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Thelawman2
Thelawman2, Attorney
Category: Legal
Satisfied Customers: 1058
Experience:  Attorney-at-Law
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I have a court order against me from a California court where

Customer Question

I have a court order against me from a California court where I used to live. The order is for 42K. I have been living in Florida for the past 3 1/2 years and my employer main office is in Vernon Hills, IL. The company that got the court order recently placed a garnishment on my wages. I know that Florida has a law that prevents wage garnishments against head of households. How can I get this protection when the court order is from California and my employer is in Illinois?
Submitted: 3 years ago.
Category: Legal
Expert:  Thelawman2 replied 3 years ago.

Thelawman2 :

Under Florida law, a head-of-household may be able to claim an exemption from garnishment by filing an Affidavit and Claim of Exemption form with the Clerk of Court located in the county where the judgment was entered. (A different procedure may apply to stop a garnishment that has already been granted.) Once the affidavit and exemption forms are completed and notarized, the documents must be filed with the Clerk of Court, and copies served on the plaintiff who holds the judgment. If the judgment holder objects to the claim of exemption within two to seven days, depending upon the form of service that is used, then a hearing will be scheduled. The purpose of a hearing is to allow the debtor an opportunity to prove their status as head-of-household, and their right to claim the exemption. The failure of the plaintiff to object within this time frame will typically result in the garnishment being stopped, without the need for a hearing.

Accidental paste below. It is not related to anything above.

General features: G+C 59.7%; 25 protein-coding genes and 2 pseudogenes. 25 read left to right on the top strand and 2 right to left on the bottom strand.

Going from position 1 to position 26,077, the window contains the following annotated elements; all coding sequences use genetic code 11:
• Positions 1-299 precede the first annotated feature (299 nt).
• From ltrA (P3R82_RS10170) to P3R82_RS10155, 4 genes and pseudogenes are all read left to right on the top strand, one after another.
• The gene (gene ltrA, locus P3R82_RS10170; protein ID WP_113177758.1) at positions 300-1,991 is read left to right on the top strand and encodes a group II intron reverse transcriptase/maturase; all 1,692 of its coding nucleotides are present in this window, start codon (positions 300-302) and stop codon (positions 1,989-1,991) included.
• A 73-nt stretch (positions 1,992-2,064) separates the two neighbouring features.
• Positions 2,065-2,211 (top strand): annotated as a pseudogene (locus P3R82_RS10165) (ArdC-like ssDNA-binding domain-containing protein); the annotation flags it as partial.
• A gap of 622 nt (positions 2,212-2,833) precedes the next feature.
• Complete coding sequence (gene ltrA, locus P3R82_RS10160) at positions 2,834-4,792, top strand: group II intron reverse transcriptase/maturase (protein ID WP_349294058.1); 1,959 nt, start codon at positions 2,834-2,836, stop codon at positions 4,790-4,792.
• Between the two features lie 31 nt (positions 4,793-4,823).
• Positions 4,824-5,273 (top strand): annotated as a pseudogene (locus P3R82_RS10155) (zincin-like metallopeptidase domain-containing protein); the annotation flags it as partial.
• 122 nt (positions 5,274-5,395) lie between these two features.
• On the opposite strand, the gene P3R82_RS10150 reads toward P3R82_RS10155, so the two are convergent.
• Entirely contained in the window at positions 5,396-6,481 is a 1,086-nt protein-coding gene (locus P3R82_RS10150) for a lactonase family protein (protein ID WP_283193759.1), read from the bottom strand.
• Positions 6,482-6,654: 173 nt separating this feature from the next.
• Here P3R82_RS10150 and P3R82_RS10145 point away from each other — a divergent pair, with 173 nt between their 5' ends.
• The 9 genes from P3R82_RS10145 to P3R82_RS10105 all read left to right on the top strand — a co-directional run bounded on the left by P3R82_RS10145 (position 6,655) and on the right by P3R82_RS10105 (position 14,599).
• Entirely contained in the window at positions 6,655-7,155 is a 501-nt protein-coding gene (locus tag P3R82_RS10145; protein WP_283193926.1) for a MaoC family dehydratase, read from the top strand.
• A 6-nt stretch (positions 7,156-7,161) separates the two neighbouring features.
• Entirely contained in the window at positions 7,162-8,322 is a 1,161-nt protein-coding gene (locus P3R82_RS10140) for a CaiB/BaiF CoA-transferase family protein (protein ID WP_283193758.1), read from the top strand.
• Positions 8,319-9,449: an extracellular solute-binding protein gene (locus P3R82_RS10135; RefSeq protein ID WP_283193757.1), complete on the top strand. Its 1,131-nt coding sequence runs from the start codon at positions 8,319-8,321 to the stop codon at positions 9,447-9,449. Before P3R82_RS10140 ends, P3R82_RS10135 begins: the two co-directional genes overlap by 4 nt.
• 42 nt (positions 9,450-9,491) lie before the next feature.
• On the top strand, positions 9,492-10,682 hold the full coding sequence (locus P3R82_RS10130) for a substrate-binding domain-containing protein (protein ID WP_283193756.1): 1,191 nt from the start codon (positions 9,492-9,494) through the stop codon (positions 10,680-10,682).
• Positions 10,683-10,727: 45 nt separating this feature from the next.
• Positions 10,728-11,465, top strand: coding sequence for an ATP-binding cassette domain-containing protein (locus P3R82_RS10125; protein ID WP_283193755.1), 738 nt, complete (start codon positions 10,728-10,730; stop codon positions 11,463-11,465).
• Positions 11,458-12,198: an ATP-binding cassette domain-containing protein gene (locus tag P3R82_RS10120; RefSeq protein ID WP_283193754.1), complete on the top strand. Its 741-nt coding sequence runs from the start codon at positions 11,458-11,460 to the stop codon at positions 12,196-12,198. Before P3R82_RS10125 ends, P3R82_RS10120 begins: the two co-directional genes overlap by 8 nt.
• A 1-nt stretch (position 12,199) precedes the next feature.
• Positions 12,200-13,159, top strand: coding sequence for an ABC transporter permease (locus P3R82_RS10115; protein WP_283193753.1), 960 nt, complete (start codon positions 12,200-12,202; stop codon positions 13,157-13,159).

Thelawman2 :

Know though that the exemption applies only if a person makes $500 or less per week in net wages, and the person is a head of family. A head of family is a person who provides more than one-half of the support for a child or other person. Wages in a bank account that belong to a head of family retain their protection from being seized for six months even if the wages are mixed with money from other sources.

If you agree in writing to allow wages to be taken to pay the debt, and you make more than $500 per week, you will not get this exemption. If a head of family does not agree in writing to allow the garnishment or attachment of wages, all the wages are exempt. You must file an affidavit with the court to declare your head of family status and protect your wages from being taken.

JACUSTOMER-8xrhspwa- :

The court order is from California. Can I still claim the exemption in Florida? If so, which court should I file it on?

Thelawman2 :

Did you ever receive a notice regarding the garnishment from a Florida court? If so, then you had 20 days from receiving that notice to challenge the garnishment, the applicable law is F.S.A. § 77.031. You would file the exemption request with the court from where the notice came from.

JACUSTOMER-8xrhspwa- :

No never received notice of any kind

Expert:  Thelawman2 replied 3 years ago.
Did you ever receive a notice regarding the garnishment from a Florida court? If so, then you had 20 days from receiving that notice to challenge the garnishment, the applicable law is F.S.A. § 77.031. You would file the exemption request with the court from where the notice came from.
Expert:  Thelawman2 replied 3 years ago.
A notice should have been sent to you regarding the garnishment. Therefore, the garnishment did not follow proper procedures and is invalid. Because the garnishment is occurring in Illinois though, you would have to bring a lawsuit there saying that the garnishment is invalid or bring it to your employer's attention to stop the garnishment. The Illinois statute governing notice is IL ST CH 735 § 5/12-705.
Customer: replied 3 years ago.

So, there is nothing I can do in a Florida court?

Expert:  Thelawman2 replied 3 years ago.
Since the garnishment is in Illinois, you will have to go to Illinois to stop it. You could seek a declaratory judgment in Florida that says you should be exempted from the wage garnishment and then take that to your employer or to a state court in Illinois.